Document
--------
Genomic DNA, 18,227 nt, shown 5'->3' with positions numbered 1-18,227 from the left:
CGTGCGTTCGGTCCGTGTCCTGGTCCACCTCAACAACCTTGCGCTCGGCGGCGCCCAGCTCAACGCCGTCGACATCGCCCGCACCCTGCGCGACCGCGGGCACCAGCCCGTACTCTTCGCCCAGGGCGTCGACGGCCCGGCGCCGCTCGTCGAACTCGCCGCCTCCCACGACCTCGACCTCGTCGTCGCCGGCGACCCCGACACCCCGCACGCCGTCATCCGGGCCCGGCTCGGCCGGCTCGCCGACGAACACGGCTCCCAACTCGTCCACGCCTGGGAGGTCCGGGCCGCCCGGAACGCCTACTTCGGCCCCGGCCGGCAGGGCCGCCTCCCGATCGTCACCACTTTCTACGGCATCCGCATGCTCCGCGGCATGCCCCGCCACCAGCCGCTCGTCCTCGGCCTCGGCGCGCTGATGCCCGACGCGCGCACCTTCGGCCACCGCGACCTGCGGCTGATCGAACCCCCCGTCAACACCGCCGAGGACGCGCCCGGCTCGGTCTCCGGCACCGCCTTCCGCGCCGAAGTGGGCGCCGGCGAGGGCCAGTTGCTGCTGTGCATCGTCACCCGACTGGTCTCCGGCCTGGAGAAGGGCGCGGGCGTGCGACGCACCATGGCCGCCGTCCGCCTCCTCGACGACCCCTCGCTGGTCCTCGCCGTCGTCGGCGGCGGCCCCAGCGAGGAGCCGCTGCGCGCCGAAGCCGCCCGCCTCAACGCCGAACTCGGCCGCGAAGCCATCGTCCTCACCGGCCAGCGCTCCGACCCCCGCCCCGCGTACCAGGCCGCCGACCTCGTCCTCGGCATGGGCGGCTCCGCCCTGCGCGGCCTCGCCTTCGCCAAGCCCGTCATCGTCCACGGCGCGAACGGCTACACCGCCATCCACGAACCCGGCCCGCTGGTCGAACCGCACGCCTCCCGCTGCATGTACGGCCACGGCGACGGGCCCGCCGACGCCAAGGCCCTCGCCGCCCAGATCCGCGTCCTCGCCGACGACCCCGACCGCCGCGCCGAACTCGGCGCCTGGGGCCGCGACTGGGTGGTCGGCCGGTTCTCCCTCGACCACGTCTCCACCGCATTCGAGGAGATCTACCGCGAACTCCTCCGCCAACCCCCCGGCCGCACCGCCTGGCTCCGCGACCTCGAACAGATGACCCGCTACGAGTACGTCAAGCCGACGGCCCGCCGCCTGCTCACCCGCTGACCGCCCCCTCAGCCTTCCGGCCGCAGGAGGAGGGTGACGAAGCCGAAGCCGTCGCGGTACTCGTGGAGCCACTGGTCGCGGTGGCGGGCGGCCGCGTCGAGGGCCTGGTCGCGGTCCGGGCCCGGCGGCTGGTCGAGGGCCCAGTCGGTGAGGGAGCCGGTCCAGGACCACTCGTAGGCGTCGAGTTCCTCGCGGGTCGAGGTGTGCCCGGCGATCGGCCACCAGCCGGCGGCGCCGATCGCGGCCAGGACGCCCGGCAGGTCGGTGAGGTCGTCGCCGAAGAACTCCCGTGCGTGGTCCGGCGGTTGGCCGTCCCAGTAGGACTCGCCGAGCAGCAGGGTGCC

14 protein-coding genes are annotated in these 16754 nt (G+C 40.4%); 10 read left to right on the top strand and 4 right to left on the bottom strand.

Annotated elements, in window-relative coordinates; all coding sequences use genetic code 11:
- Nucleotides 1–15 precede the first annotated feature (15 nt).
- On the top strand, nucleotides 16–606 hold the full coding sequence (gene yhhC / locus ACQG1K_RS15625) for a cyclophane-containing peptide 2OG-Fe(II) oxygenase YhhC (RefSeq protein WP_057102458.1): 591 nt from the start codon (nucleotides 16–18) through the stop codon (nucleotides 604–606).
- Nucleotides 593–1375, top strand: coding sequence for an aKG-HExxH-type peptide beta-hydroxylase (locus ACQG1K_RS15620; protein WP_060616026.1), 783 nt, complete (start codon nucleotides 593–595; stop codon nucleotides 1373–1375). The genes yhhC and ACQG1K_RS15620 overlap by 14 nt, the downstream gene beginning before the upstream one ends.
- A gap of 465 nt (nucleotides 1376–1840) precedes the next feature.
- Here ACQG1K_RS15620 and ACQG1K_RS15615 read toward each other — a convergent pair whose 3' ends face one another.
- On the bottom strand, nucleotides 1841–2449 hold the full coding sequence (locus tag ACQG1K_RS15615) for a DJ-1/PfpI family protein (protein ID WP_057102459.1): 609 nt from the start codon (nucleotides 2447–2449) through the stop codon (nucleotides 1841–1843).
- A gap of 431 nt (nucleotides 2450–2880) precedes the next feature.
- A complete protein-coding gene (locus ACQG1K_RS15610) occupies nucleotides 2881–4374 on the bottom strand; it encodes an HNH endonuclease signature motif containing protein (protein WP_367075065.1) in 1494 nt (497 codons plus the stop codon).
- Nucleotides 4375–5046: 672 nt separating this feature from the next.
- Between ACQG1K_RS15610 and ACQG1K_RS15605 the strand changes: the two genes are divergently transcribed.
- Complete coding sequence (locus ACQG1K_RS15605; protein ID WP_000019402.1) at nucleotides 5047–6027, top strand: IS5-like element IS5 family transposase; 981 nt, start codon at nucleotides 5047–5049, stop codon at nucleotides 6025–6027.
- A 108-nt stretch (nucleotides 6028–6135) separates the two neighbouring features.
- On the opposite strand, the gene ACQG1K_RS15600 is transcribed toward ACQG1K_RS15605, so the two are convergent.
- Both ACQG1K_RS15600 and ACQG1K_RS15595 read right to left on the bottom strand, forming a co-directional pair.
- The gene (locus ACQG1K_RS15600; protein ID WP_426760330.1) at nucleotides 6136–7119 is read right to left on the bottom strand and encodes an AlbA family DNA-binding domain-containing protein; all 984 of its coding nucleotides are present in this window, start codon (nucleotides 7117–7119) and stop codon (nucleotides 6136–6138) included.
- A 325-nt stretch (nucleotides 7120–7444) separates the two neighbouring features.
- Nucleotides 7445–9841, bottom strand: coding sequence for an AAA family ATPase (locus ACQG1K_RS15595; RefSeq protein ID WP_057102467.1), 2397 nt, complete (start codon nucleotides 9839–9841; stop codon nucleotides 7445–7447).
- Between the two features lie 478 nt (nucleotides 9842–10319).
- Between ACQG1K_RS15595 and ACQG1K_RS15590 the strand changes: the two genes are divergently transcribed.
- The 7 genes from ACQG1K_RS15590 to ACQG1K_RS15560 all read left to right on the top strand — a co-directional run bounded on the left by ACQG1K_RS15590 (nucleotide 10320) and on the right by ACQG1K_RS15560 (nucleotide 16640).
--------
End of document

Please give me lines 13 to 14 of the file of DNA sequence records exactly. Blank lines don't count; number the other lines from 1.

- Nucleotides 4375–5046: 672 nt separating this feature from the next.
- Between ACQG1K_RS15610 and ACQG1K_RS15605 the strand changes: the two genes are divergently transcribed.